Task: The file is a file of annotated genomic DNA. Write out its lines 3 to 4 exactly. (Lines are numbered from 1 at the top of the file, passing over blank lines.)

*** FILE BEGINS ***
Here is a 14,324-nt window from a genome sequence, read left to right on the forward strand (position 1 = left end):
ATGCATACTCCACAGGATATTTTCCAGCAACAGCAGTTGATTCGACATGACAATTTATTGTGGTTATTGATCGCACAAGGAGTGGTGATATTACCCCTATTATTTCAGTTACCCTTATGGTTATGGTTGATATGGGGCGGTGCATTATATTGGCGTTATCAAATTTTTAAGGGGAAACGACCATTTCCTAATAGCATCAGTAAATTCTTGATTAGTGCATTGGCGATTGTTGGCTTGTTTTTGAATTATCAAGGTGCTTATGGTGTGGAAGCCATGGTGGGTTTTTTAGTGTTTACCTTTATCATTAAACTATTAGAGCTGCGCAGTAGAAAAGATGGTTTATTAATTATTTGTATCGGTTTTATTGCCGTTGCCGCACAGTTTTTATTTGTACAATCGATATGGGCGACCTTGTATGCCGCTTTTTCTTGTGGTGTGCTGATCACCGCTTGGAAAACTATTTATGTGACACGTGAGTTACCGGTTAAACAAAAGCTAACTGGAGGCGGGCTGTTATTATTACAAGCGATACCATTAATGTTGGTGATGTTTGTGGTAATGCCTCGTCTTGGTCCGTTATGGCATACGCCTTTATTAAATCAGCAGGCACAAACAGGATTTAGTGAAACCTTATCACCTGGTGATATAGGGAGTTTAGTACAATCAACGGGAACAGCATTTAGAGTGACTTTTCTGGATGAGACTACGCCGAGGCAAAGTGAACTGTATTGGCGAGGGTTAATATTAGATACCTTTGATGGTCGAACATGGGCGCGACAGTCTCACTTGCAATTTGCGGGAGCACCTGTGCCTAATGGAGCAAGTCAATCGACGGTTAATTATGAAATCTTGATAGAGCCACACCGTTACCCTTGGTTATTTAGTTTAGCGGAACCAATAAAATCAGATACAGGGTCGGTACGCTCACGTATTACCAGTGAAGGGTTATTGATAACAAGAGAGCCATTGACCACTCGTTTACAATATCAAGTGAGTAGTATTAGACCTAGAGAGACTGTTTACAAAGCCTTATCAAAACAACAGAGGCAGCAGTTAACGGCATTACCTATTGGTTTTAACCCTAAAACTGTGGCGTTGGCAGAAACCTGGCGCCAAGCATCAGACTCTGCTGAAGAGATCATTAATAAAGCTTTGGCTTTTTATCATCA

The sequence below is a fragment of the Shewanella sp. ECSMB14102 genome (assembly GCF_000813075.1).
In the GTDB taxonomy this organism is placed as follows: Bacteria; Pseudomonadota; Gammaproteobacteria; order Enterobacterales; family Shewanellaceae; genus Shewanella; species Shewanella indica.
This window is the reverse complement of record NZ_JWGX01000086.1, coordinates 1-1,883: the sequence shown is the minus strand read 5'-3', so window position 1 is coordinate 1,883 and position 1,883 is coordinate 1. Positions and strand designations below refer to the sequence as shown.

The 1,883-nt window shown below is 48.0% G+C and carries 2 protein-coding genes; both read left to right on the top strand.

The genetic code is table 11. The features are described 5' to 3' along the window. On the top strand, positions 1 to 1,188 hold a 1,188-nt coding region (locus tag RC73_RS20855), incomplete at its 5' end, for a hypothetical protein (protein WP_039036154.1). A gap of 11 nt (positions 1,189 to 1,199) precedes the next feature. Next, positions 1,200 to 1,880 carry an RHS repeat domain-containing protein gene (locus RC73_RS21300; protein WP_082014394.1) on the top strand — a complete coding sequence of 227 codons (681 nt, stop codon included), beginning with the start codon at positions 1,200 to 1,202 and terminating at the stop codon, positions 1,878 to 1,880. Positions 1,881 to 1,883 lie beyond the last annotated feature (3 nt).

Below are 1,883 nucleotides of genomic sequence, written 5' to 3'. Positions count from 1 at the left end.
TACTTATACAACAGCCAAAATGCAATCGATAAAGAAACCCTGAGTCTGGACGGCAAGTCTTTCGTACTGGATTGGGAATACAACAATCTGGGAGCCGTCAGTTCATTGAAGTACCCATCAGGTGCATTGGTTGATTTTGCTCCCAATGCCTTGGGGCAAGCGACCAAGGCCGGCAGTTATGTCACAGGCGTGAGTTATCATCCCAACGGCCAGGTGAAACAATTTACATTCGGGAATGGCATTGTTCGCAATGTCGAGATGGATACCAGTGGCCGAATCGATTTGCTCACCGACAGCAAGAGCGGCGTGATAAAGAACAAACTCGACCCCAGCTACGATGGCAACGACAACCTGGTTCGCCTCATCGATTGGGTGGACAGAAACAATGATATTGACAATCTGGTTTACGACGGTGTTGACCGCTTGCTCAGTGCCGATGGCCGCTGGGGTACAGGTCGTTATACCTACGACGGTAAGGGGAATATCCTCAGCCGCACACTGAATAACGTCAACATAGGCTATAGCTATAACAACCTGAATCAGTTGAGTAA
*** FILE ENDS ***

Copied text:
The sequence below is a fragment of the Shewanella sp. ECSMB14102 genome (assembly GCF_000813075.1).
In the GTDB taxonomy this organism is placed as follows: Bacteria; Pseudomonadota; Gammaproteobacteria; order Enterobacterales; family Shewanellaceae; genus Shewanella; species Shewanella indica.